Willie’s lesson: ”Marinated” meat
Summer is here and so is the grilling season. There is nothing I enjoy more that meat grilled over flame, and it isn’t some romanticism for the primeval that appeals to me when grilling – it’s the flavor. Occasionally though, I do long for the days of old, before Finland’s meat packagers realized that they could truly screw us over by doing us the favor of “marinating” our meat for us.
Nothing pisses me off more than swinging through the meat aisle at the grocery store and realizing that the only meat left for sale is of the so-called “marinated” variety. Swimming in a sickly smelling, MSG-tainted goop that could only have been concocted in an industrial test kitchen by culinary incompetents who have had their taste buds burned off with drain cleaner, factory-marinated meat as available in Finland is quite possibly the biggest scam that the food industry has come up with since kalakukko in a can.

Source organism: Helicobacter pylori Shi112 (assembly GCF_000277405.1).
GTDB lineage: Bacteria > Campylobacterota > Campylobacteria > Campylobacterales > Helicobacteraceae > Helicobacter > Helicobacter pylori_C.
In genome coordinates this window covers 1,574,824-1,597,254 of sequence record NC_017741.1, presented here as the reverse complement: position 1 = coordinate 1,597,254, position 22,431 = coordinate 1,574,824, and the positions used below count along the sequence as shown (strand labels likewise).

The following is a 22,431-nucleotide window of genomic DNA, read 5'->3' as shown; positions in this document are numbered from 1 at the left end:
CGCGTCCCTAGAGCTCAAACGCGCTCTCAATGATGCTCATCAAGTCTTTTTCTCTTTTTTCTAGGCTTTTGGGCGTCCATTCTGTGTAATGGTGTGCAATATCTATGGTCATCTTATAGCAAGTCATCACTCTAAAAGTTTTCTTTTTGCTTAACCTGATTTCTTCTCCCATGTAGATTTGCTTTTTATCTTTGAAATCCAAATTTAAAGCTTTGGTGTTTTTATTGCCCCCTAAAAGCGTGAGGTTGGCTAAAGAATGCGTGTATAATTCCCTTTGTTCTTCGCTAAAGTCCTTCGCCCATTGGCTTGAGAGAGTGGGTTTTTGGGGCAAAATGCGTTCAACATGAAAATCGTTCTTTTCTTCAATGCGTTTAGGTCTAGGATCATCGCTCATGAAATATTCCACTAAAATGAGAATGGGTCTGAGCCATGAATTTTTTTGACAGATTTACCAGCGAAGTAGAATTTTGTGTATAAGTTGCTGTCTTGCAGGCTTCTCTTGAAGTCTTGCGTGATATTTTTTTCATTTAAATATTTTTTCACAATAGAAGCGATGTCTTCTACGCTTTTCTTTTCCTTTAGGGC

With a price per kilo equal to that of meat in its non-marinated form, the consumer ends of paying quite a bit more for a few hundred grams less meat and a few hundred grams more of that foul slime they call marinade. And why is it often the only option at the grocery store? Because nobody wants to buy that shit, and everyone who made it to the store before you did bought the meat that that hasn’t been tainted by the processors.
If you are unlucky enough to end up having to buy meat drenched in that nasty shit, I suggest rinsing it well; otherwise your grill will become hopelessly gummed up with an impossibly gluey smegma that won’t come off without the aid of solvents that have been banned for household use in the developed world since the early 1970’s.
The industrial marinade problem can be avoided by frequenting groceries that have an actual in-house meat counter, but if you are running on a tight schedule like I often am, you might not have the time to take a number and wait for a dozen grannies to buy 25 grams of pork belly and four slices of mettwurst apiece before your number comes up. When this is the case, and there is nothing to be found in the meat aisle but chicken breasts and pork loin floating in tubs of what would appear to be the vomit of a very ill hobo, I exercise my only other option, which is to prepare my family’s next meal in a meat-free manner. Thanks to the Finnish meat industry, I’m well on my way to becoming an involuntary vegetarian.